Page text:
The Doug Ford government set out a new carbon reduction target for Ontario that is 30 million tonnes less stringent than the one it replaces, with yesterday’s release of a climate plan that critics say is short on detail and only commits to an 8% emissions cut over the next 12 years—the time span still available for humanity to set plans in motion to limit average global warming to 1.5°C.
In an announcement in Nobleton, north of Toronto, Environment Minister Rod Phillips said the province had already cut carbon pollution by 22%, and the remaining commitment was consistent with the federal government’s Harper-era target of a 30% emission reduction by 2030. That left Phillips and Ford leaning heavily on the greenhouse gas reduction record of a previous government whose climate and energy programs they’ve spent the last several months working to dismantle.
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“A major plank of the new plan is the Ontario Carbon Trust, to which the Ontario government will commit some C$400 million over four years, to work with the private sector on developing clean technologies to reduce emissions,” CBC reports. “The trust includes a $50-million ‘reverse auction,’ which will allow businesses to send in proposals for emission reduction projects and bid on government contracts that will be awarded based on the lowest-cost reductions in greenhouse gas emissions.”
Phillips said he hoped that plan would unlock more than $1 billion in private investment in emission cuts.
“Other features of the plan include measures to ensure ‘transparent, real-time’ monitoring of waste and stormwater in provincial waterways, conserving land and green space, and reducing litter in the province’s communities,” CBC adds. The province will also assess the impacts of climate change on businesses, families, and communities and open consultations on performance standards for large emitters.
“We need a climate plan, not a litter-reduction plan,” responded Green Party leader Mike Schreiner. “This is not a climate plan.”
“Unfortunately, Ontario wants to go back in time,” said federal Environment Minister Catherine McKenna. “I think Canadians understand that it shouldn’t be free to pollute.”
CBC notes that Phillips’ “made-in-Ontario” plan borrows heavily from a discredited strategy in Australia that has failed to deliver emission reductions.
“What is being promised here is a major retreat from what was being done to fight climate change in Ontario and isn’t even a shadow of what scientists and doctors say is necessary,” said Greenpeace Canada Senior Energy Strategist Keith Stewart. “Doug Ford may want to sit out the fight against climate change in the hope that someone else does Ontario’s share, but that means we miss out on the jobs, like building electric vehicles, that come with the new green economy, while increasing our vulnerability to extreme weather, wildfires, and other symptoms of an increasingly chaotic climate.”
“While it is good to see the Ford government studying the impacts of climate change in Ontario and beginning to follow through on a promise to put its own plan in place after eliminating the province’s existing climate programs, the good news stops there,” said Climate Action Network-Canada Executive Director Catherine Abreu. “With today’s announcement, the Ford government has lowered the ambition of its 2030 emissions reduction targets by 30 MT. This increase is greater than the emissions reductions Ontario experienced by shuttering all its coal plants in 2014. Ontario’s diminished goal opens a gaping hole in Canada’s work to address the climate crisis.”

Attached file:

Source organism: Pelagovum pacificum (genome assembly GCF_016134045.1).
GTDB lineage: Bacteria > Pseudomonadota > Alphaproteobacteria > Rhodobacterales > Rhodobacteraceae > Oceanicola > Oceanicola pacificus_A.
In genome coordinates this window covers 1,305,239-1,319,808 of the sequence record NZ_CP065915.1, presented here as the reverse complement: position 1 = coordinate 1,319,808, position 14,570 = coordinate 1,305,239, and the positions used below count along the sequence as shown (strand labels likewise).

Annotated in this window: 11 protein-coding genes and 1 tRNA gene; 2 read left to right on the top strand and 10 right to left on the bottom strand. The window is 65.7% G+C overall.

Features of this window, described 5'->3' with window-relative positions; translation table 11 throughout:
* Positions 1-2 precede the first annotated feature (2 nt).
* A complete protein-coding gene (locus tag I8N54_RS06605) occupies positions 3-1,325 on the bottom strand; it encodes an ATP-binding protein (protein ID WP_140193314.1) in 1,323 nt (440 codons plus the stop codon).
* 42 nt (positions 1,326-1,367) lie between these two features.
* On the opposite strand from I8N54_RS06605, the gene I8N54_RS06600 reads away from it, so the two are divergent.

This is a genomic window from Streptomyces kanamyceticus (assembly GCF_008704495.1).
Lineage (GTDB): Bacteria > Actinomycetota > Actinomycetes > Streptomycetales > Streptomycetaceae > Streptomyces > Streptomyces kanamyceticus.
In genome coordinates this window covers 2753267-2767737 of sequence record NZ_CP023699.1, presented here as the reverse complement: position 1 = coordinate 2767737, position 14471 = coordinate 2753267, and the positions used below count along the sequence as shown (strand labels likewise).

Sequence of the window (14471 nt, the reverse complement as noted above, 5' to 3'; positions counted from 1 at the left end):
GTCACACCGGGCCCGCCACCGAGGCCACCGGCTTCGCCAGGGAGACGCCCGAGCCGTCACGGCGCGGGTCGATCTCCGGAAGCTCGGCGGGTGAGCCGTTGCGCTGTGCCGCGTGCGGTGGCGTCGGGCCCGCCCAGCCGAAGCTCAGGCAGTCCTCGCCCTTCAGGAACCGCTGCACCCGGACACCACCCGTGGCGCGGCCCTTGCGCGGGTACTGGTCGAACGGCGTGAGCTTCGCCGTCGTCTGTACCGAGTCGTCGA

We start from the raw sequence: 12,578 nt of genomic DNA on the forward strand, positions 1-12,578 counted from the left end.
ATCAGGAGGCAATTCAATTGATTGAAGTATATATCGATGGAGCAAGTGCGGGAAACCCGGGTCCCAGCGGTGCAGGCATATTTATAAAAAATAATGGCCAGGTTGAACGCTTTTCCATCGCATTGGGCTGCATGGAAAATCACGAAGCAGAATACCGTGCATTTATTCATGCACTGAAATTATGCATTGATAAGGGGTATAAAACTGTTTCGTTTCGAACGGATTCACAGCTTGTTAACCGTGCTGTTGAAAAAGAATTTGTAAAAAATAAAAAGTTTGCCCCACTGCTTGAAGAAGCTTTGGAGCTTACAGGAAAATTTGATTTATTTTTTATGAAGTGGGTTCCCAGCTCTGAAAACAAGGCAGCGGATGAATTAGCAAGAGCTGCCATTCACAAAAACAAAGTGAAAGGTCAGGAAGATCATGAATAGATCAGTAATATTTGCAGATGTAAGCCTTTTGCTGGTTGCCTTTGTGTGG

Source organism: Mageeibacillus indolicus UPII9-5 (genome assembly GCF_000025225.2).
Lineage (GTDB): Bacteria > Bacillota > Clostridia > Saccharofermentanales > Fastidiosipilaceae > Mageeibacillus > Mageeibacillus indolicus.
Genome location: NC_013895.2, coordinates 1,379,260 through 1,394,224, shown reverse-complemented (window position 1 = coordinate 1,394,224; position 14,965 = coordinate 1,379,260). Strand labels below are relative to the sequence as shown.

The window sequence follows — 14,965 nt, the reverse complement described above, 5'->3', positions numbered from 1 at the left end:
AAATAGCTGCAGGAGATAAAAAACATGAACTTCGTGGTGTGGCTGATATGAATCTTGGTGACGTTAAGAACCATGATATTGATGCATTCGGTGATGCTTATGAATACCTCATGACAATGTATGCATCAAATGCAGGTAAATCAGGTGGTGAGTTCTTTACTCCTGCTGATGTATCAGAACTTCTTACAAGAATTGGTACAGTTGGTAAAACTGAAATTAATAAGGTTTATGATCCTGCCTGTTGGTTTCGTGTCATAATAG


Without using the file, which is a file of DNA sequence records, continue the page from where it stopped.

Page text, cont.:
Abreu added that, “with scant details and no binding commitments to achieve the levels of climate action science demands, most details of the plan have yet to be developed. Phillips has committed to collaborate and consult with stakeholders, including industries to be regulated, in developing new emissions compliance standards on no fixed timeline, while promising exceptions to protect economic competitiveness.”
“The Province of Ontario’s newly-announced climate plan moves Ontario—and municipalities like Ottawa—backward, at a time when world bodies are issuing dire warnings about the urgent need for ambitious climate action,” added Ecology Ottawa Executive Director Robb Barnes. “The province’s new plan endangers halting climate progress made by Ontario cities in two ways. First, it starves them of funding for climate change solutions such as transit and building retrofits. Second, it threatens municipal climate plans that rely on price signals from carbon pricing in order to succeed.”
“This so-called plan is taking us backwards—not forward,” said ClimateFast Co-Chair Lyn Adamson. “It is abandoning those who are young now to a future of climate destabilization and unnecessary suffering. We can and must do better than this.”
But at least a couple of industry voices declared themselves satisfied with the Ontario plan.
“The Canadian solar industry welcomes the Government of Ontario’s clear endorsement of solar energy technology in the made-in-Ontario environment plan, as one of our solutions to mitigating and adapting to climate change,” said Canadian Solar Industries Association President and CEO John Gorman.
“We look forward to working with the Ontario government to provide consumers with the widest range of vehicles, with the most advanced emissions reduction technologies, at the lowest possible prices,” added Global Automakers of Canada President and CEO David Adams, whose industry faces its own challenges in the accelerating post-carbon transition.
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